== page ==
The following June, at the urgent request of both her father and mother, she married Jim Baird, who wanted a wife, and was willing to trade for one upon a purely business basis.

Allie awoke with a sigh; her glance involuntarily sought the distance headland, thrust like a welcoming hand into the sea. Was it a sail that she saw, or was it another illusion of her mind?

The ceaseless patter of rain at the window stirred her to full consciousness. Her relaxed nerves tightened. Her brain throbbed with the endless reiteration of the thought that she had been fighting against ever since the dawn.

She cooked dinner, and sat in her chair, by the window while Jim Baird ate. She herself did not taste food. The carving knife still lay on the floor between them. The man picked it up, muttering something about her carelessness, and placed it on the table beside her. She did not speak nor turn her head.

He returned to the front room, renewed his miserly dissipations; but now he drank more boldly, with a false courage born of hate. Allie’s plea had shaken him from that numbing lethargy, that sensual refuge into which he had crept from shelter against the very thing she demanded so passionately—life! And he raged inwardly at her who had pricked him.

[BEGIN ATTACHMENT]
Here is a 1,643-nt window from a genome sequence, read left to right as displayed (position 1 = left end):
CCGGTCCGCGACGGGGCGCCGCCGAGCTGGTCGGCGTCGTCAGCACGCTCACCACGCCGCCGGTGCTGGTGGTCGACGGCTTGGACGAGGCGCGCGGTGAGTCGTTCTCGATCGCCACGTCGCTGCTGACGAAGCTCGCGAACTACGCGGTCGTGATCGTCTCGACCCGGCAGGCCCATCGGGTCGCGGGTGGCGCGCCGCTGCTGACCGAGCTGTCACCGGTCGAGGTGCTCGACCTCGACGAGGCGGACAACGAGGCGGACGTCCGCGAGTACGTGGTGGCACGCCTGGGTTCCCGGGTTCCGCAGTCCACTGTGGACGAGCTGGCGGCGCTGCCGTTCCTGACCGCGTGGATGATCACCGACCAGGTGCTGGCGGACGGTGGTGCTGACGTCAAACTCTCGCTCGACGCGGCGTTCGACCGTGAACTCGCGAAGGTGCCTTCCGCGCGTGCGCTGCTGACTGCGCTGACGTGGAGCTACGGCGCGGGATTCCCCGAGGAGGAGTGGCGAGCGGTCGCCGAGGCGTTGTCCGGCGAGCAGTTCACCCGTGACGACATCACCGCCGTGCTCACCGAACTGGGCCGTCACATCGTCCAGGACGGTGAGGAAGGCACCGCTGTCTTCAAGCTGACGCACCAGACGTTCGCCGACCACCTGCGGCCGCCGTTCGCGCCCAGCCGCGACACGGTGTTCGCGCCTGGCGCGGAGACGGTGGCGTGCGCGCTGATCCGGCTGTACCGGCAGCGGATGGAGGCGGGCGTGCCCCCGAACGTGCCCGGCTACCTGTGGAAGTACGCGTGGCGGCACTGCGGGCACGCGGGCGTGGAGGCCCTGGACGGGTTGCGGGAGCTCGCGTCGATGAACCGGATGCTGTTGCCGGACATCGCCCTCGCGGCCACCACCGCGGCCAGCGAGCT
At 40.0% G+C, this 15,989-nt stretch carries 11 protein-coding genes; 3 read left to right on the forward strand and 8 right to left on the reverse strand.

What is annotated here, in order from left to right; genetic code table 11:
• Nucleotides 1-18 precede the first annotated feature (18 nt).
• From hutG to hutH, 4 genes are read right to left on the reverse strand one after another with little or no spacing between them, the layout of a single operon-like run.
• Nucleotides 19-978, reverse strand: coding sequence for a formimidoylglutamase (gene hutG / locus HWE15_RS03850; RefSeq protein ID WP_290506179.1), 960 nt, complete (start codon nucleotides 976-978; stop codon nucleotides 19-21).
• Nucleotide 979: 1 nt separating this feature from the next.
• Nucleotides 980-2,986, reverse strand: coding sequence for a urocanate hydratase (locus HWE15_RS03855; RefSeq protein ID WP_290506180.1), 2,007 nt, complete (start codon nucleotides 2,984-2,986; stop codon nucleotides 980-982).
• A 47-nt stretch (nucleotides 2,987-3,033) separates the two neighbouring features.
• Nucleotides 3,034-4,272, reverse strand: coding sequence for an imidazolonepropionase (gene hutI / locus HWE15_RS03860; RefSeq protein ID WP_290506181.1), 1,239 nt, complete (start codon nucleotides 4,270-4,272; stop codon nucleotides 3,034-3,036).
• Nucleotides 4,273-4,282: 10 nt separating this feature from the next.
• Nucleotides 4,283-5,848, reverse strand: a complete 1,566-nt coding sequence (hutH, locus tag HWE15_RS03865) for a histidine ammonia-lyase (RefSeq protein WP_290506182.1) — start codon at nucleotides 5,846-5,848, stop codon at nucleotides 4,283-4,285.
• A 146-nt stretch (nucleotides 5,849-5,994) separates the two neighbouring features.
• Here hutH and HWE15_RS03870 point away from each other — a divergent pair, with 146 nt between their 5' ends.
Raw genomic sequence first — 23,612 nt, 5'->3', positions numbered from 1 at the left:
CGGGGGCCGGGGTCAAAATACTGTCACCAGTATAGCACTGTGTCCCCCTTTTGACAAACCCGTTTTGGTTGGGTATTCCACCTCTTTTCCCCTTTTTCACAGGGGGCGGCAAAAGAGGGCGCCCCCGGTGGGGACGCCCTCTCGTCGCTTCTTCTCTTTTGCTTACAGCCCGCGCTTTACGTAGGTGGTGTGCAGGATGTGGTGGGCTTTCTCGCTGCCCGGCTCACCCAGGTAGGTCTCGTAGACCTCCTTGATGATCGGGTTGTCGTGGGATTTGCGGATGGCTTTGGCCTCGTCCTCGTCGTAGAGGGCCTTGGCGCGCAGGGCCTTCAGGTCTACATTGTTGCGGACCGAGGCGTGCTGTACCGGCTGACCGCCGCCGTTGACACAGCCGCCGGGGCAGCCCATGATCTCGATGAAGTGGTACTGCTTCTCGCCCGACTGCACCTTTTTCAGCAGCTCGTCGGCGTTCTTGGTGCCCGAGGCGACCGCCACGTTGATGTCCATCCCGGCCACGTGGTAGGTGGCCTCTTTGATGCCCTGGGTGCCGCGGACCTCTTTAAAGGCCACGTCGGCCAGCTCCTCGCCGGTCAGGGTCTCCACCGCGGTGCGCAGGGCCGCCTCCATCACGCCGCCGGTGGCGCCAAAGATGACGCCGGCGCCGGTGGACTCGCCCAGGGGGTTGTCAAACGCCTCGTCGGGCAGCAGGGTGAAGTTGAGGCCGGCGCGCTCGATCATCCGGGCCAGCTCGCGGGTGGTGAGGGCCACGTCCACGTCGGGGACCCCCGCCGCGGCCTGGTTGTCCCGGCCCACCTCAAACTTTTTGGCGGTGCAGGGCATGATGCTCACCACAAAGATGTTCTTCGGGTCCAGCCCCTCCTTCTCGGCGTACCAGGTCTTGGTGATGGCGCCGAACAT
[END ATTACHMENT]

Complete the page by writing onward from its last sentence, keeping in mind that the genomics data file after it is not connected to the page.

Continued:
By night he was thoroughly drunk. When she called him to his supper he came reeling, and fell into his chair with a loud laugh that echoed mockingly throughout the silent house. For some moments, he essayed a ghastly humor, making jests about the rain, which he likened to the Flood, vowing that it presaged the end of the world. Allie sat with her back toward him, her body rigid, her hands gripping the chair.